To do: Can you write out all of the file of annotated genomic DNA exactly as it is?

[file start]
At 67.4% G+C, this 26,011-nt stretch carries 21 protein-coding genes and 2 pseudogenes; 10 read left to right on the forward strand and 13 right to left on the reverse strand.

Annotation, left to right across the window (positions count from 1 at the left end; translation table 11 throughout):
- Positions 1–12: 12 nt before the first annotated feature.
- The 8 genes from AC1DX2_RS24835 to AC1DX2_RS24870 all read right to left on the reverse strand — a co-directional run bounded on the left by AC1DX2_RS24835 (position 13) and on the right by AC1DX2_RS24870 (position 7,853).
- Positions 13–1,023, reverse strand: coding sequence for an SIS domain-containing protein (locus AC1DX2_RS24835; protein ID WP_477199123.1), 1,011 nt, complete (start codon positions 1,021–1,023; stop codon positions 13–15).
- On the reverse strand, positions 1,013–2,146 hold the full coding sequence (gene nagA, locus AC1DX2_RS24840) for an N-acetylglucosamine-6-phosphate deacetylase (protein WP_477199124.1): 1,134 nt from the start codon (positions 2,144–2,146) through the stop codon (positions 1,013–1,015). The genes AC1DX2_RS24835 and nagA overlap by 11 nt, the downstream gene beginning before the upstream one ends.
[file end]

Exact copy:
At 67.4% G+C, this 26,011-nt stretch carries 21 protein-coding genes and 2 pseudogenes; 10 read left to right on the forward strand and 13 right to left on the reverse strand.

Annotation, left to right across the window (positions count from 1 at the left end; translation table 11 throughout):
- Positions 1–12: 12 nt before the first annotated feature.
- The 8 genes from AC1DX2_RS24835 to AC1DX2_RS24870 all read right to left on the reverse strand — a co-directional run bounded on the left by AC1DX2_RS24835 (position 13) and on the right by AC1DX2_RS24870 (position 7,853).
- Positions 13–1,023, reverse strand: coding sequence for an SIS domain-containing protein (locus AC1DX2_RS24835; protein ID WP_477199123.1), 1,011 nt, complete (start codon positions 1,021–1,023; stop codon positions 13–15).
- On the reverse strand, positions 1,013–2,146 hold the full coding sequence (gene nagA, locus AC1DX2_RS24840) for an N-acetylglucosamine-6-phosphate deacetylase (protein WP_477199124.1): 1,134 nt from the start codon (positions 2,144–2,146) through the stop codon (positions 1,013–1,015). The genes AC1DX2_RS24835 and nagA overlap by 11 nt, the downstream gene beginning before the upstream one ends.